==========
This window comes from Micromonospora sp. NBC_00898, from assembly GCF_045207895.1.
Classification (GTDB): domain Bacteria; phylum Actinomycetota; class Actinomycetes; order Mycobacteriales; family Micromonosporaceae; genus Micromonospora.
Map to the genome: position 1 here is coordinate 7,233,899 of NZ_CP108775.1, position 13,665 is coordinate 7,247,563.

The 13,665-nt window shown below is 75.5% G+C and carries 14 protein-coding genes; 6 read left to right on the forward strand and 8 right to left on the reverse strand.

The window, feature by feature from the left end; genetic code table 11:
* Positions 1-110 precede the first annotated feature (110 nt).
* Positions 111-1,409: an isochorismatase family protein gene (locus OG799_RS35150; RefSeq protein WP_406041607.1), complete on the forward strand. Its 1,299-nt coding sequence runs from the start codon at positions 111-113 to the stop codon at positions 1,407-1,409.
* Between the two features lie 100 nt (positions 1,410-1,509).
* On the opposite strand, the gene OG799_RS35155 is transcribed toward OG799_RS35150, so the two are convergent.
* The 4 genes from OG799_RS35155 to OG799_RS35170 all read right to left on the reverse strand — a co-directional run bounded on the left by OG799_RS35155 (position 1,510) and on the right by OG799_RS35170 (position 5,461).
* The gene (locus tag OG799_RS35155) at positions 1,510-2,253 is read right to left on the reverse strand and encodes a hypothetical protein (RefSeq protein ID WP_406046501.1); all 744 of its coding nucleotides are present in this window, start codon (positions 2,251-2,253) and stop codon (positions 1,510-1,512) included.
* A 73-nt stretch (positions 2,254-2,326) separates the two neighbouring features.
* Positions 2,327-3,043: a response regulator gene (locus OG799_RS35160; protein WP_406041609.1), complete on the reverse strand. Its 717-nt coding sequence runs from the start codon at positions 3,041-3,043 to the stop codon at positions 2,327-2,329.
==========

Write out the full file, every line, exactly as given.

This window comes from Micromonospora sp. NBC_00898, from assembly GCF_045207895.1.
Classification (GTDB): domain Bacteria; phylum Actinomycetota; class Actinomycetes; order Mycobacteriales; family Micromonosporaceae; genus Micromonospora.
Map to the genome: position 1 here is coordinate 7,233,899 of NZ_CP108775.1, position 13,665 is coordinate 7,247,563.

The 13,665-nt window shown below is 75.5% G+C and carries 14 protein-coding genes; 6 read left to right on the forward strand and 8 right to left on the reverse strand.

The window, feature by feature from the left end; genetic code table 11:
* Positions 1-110 precede the first annotated feature (110 nt).
* Positions 111-1,409: an isochorismatase family protein gene (locus OG799_RS35150; RefSeq protein WP_406041607.1), complete on the forward strand. Its 1,299-nt coding sequence runs from the start codon at positions 111-113 to the stop codon at positions 1,407-1,409.
* Between the two features lie 100 nt (positions 1,410-1,509).
* On the opposite strand, the gene OG799_RS35155 is transcribed toward OG799_RS35150, so the two are convergent.
* The 4 genes from OG799_RS35155 to OG799_RS35170 all read right to left on the reverse strand — a co-directional run bounded on the left by OG799_RS35155 (position 1,510) and on the right by OG799_RS35170 (position 5,461).
* The gene (locus tag OG799_RS35155) at positions 1,510-2,253 is read right to left on the reverse strand and encodes a hypothetical protein (RefSeq protein ID WP_406046501.1); all 744 of its coding nucleotides are present in this window, start codon (positions 2,251-2,253) and stop codon (positions 1,510-1,512) included.
* A 73-nt stretch (positions 2,254-2,326) separates the two neighbouring features.
* Positions 2,327-3,043: a response regulator gene (locus OG799_RS35160; protein WP_406041609.1), complete on the reverse strand. Its 717-nt coding sequence runs from the start codon at positions 3,041-3,043 to the stop codon at positions 2,327-2,329.